This road is dedicated almost entirely to cars. (Source: Ryan DiRaimo)

Highway 99 has 99 problems. Aurora Avenue is an unsettled mix, part street where people interact with businesses and part highway shunting vehicles through at high speeds. It doesn’t work well for anybody; not for drivers, not for the 100,000 people living in its proximity, not for businesses, and not for safety. 

In Queen Anne, it cuts off the neighborhood from Lake Union. In Fremont, there is a concrete barrier preventing cross-neighborhood access. At Woodland Park up through Green Lake, it’s a highway, increasing speeds with few stops as it plows through the Olmsted Parks that were planned 100 years ago. In Greenwood and Licton Springs, it divides an Urban Village and claims it’s a business street despite the noise and danger preventing any pedestrian from being comfortable. Even worse, in Bitter Lake, an entire mile of Aurora lacks sidewalks, leaving most people walking on the highway’s shoulder.

All of this leads to the worst problem of all. Aurora is deadly. This North Seattle road has the highest record of pedestrian deaths in the city. When the Aurora Reimagined Coalition was formed in 2021, the highway had taken 25 lives over the previous decade. We shared this statistic in our community meetings over the past year, but had to change that number to 26 and then to 27 in our slideshow presentations, as more lives were claimed by the street. 

Aurora Avenue separates Woodland Park from the Woodland Park Zoo, and fills both with the din of speeding cars. (Photo by Doug Trumm)

Why does the number of pedestrian deaths continue to rise? Because we prioritize cars over everything else. Sen. Reuven Carlyle (D-Seattle) wants to invest millions into the road to make it better. He is quoted as saying “Aurora could be the Champs-Élysées” and noted that the current design of Aurora is straight out of the 1950s. It’s worth noting that the vibrant, tree lined Parisian thoroughfare is also getting a refresh to reduce vehicle dependency to make the street more pleasant and sustainable.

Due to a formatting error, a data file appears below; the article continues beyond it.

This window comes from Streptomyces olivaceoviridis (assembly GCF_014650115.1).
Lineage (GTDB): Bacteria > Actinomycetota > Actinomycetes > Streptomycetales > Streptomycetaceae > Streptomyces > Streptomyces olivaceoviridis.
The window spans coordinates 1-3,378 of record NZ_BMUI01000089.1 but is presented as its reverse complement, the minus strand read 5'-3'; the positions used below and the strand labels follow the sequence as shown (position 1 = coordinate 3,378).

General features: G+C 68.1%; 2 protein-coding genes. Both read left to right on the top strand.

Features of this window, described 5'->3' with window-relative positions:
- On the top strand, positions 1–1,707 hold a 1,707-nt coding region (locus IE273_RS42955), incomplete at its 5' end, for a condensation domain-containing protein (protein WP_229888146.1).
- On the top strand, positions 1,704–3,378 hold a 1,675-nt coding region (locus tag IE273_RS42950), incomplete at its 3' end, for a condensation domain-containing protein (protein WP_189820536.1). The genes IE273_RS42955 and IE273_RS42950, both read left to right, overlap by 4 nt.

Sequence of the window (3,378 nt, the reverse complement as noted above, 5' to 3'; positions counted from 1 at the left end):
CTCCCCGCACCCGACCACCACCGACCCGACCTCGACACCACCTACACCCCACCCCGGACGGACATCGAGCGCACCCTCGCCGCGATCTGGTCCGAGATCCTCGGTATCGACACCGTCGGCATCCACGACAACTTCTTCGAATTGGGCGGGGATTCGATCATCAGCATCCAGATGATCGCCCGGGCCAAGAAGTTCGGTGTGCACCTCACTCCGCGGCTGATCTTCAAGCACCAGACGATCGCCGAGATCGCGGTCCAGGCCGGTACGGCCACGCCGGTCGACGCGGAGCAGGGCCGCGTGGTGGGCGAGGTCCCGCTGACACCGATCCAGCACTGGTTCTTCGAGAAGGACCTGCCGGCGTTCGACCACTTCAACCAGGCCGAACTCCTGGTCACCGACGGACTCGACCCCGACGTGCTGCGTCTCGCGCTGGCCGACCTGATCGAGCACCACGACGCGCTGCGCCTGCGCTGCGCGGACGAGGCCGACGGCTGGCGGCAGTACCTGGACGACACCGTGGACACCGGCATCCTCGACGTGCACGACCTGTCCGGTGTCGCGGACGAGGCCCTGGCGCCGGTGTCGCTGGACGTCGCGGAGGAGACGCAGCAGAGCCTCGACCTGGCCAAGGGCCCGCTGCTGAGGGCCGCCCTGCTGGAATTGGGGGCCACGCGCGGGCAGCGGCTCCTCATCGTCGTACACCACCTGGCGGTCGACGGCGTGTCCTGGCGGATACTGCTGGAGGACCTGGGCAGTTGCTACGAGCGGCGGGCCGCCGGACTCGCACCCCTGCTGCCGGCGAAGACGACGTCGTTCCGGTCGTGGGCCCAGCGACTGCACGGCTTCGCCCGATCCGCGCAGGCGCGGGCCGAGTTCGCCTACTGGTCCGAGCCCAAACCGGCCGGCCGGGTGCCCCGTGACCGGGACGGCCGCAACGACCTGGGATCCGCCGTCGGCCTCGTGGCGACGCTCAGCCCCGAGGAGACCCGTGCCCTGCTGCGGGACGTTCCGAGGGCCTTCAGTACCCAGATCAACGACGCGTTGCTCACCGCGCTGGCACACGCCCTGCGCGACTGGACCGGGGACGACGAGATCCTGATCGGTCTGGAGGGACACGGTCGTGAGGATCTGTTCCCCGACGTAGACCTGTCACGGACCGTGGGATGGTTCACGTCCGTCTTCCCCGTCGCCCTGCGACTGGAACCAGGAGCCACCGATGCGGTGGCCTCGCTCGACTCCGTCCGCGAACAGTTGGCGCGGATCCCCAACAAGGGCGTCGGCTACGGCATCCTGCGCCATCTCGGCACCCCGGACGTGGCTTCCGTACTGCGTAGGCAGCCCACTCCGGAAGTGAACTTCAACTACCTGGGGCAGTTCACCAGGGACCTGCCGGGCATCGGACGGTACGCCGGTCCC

“Instead of this being a scar through the city, let’s look at it as a community connector,” Sen. Carlyle continued, envisioning fewer traffic lanes, lower speeds, trees, more crosswalks and bike lanes.

During a walk-through in the Aurora-Licton Springs Urban Village last week, a group of elected officials got to witness what Aurora is like up close. The walk was well attended by Seattle City Councilmembers Dan Strauss and Alex Pedersen (who also chairs the transportation committee), State Senator and Transportation Committee Chair Marko Liias, Sen. Carlyle, State Representatives Noel Frame and Javier Valdez, Deputy Mayor Monisha Harrell, Seattle Department of Transportation’s Lead Traffic Engineer Venu Nemani, and many other staffers from the city and state level. 

We walked down the narrow sidewalks as cars zoomed by, dodging utility poles along the way. We crossed the pedestrian bridge which is not accessible to anyone in a wheelchair and the group eventually ducked out of the road’s menacing noise to have a conversation about what Aurora can be.

Before the pandemic the Rapid Ride E Line boasted 17,000 daily riders, the top route performance in the entire state. Despite the COVID-19 pandemic, the E Line ridership only dropped to roughly 7,000 riders a day in 2020 and bounced back to carrying close to 10,000 daily riders in 2021 (Source: King County Metro Dashboard)